Search for “funny pics” and search engines return results for “funny photos” and “funny pictures” instead. This gives us several possible alternatives to exact-match links.
One great way to find synonyms is through using Google’s tilde (~) operator. The tilde tells Google to “search for pages that are synonyms or similar to the term that follows.”
When combined with other operators, such as the negative (-), this gives you a powerful keyword research tool. In the example above, the search query “~inexpensive -inexpensive” returns “low cost”, “cheap,” and “affordable.” All are synonyms for inexpensive.
Use synonyms in your anchor text for greater meaning.
3. Partial match – Variation for the reader
A partial match anchor uses at least one of your main keywords, without using the whole phrase. Matt Cutts gives a hilariously bad example of how not to construct text. In short, what he describes is…
Consider this anchor text: “Best Car Accident Law Firm Fort Worth.” If we saw this on a page, we would cringe in embarrassment for the SEO.
Natural anchor text is not stuffed with keywords, but is instead useful for the reader while acuratly describing what the text links to.
Better, more appropriate partial match anchors might include:
- “… meet Ben Shallot, an experienced attorney running Fort Worth’s most recognized law firm.
- “….the group of attorneys known best for their work with uninsured auto accidents.
- “…says he’s leaving his firm after a disagreement with his partners.
Like anything else, partial match anchors can be abused quickly. Use with care.
4. Company names and brands
However, be careful when your business name matches highly commercial anchor text, such as “Los Angeles Flowers,” for example. In this case, there’s almost no line between branded anchor text and over-optimized, exact-match anchor text. This might send confusing mixed signals to search engines – as if you’re trying to game the system.
If you’re a smaller company without much branded visibility, it might be best to stick to other methods until you can build your brand credibility.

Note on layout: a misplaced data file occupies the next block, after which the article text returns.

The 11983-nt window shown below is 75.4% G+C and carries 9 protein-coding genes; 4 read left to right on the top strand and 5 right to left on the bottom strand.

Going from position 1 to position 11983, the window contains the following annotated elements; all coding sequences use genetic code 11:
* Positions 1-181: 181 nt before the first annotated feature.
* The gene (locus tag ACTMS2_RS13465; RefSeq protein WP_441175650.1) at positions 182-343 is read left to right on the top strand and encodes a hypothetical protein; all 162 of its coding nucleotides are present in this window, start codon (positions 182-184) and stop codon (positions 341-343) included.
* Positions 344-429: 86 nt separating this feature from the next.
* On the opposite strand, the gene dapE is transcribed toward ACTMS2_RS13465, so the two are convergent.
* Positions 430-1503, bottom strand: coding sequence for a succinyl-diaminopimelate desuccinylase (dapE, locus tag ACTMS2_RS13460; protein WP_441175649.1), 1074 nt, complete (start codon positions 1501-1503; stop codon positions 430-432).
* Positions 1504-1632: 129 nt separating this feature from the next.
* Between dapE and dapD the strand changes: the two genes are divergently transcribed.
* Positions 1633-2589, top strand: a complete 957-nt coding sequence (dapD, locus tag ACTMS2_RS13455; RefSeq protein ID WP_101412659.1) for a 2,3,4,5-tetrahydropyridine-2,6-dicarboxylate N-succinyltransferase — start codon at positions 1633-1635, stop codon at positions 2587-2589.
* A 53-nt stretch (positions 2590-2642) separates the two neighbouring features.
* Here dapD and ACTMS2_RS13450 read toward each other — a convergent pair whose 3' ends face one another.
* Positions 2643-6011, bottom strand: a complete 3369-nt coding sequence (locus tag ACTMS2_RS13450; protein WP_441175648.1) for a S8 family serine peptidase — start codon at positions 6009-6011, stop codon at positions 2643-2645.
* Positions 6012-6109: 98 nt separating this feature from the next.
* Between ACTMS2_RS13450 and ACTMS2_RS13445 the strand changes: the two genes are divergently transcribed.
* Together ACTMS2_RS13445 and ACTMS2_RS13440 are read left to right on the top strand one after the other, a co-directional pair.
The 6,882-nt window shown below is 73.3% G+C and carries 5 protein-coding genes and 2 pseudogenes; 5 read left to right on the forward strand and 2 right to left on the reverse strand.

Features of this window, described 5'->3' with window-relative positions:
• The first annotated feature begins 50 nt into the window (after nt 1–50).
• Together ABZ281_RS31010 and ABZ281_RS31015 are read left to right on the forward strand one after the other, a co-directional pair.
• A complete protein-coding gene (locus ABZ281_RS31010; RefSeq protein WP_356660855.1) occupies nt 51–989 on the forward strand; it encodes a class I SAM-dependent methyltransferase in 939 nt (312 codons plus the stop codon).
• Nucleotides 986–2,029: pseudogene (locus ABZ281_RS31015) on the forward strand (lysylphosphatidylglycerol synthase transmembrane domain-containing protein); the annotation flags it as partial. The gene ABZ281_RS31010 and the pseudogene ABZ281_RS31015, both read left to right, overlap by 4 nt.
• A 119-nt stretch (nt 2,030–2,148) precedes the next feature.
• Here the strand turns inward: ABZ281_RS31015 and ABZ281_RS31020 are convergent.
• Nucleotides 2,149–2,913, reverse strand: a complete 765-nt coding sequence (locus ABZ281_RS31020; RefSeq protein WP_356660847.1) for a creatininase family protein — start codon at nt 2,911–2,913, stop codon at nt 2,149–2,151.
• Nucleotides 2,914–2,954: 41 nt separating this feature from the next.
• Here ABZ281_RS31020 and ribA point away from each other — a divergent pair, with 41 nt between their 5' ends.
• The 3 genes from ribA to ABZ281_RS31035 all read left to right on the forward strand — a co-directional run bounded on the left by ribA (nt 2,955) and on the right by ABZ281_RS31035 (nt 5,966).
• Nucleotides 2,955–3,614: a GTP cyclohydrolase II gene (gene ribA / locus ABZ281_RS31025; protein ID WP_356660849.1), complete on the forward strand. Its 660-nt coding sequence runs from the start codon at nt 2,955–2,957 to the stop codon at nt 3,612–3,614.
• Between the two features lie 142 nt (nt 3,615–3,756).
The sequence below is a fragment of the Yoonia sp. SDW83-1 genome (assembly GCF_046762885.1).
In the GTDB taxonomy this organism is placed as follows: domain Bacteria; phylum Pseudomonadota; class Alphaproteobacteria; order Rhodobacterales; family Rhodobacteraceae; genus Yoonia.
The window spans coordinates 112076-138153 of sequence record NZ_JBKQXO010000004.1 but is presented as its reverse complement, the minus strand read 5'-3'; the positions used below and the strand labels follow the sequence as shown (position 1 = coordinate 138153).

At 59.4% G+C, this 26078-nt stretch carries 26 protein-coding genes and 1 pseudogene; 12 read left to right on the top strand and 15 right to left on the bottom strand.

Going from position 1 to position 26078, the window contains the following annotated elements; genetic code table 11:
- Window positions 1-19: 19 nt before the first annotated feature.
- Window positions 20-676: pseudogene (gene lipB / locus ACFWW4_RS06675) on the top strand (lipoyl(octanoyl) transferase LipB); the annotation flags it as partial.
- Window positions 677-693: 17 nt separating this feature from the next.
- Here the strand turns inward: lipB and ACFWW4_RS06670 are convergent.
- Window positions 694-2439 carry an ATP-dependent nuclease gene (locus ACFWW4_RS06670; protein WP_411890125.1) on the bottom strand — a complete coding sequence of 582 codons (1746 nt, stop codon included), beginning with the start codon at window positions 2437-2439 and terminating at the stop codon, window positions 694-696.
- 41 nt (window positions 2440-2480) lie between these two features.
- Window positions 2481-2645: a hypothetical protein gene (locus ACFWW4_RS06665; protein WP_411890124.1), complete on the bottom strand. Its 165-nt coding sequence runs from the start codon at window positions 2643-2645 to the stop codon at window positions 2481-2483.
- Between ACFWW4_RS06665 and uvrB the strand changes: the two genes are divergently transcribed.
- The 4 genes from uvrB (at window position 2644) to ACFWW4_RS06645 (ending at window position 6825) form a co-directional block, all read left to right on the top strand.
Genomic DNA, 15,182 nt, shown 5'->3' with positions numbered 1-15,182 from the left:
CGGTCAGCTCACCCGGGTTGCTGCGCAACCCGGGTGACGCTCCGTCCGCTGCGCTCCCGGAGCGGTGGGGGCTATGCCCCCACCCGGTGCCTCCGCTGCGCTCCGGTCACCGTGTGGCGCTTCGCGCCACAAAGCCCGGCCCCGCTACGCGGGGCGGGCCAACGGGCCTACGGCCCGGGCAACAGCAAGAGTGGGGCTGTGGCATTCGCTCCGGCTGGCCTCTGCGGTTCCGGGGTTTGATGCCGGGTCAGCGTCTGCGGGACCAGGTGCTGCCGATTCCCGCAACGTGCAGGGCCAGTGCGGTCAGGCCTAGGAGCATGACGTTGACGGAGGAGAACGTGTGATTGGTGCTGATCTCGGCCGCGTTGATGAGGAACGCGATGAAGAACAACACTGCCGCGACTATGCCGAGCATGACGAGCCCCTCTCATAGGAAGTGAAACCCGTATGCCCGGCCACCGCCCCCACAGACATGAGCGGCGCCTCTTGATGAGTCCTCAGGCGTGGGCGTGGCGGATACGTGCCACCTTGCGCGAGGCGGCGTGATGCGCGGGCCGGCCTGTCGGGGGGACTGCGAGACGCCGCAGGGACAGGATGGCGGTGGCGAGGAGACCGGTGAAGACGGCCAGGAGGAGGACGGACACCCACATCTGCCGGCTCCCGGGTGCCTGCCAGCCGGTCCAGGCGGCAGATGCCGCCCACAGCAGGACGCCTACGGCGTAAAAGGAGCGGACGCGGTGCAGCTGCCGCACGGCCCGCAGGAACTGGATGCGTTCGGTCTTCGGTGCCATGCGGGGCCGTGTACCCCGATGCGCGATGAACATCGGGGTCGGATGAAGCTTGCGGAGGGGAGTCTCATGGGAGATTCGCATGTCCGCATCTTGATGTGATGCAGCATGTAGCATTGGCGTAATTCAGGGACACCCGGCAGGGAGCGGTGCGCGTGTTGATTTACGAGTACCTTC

5. Get personal with names
Dan Shure provides the next tip from his NoBoard SEO series: link to people.
People’s names (like your CEO, for instance) are rarely overused. Dan suggests attracting named-based links by creating strong “about” and profile pages for people in your company.
Dan’s best quote: “People like to link to people.”
6. URL links
In general, URLs are NOT ideal anchor texts. They’re non-descriptive, clumsy to write, and pass very few relevancy signals to search engines.
That said, it’s possible to use URLs for perfectly normal reasons, such as when you describe changing a website address, i.e. “The new URL is http://www.seomoz.org.” URL links don’t always include the full address:
Although they don’t pass few relevancy signals, URL links do offer marginally more value than generic anchors, so are offered here as a measure of last resort.
7. Link for the most important person – The reader
This post offers a number of linking examples, but for the most part the links flow as a natural part of the text, without artificial manipulation. The #1 priority of good content is not trying to outsmart the search engines, but creating usefulness and usability.
Shortcuts taken by scaling and repeating the same anchors over and over – even when they’re partial match or otherwise – are bound to get you in trouble.
Instead, craft each and every link you write to be as unique as the content holding it.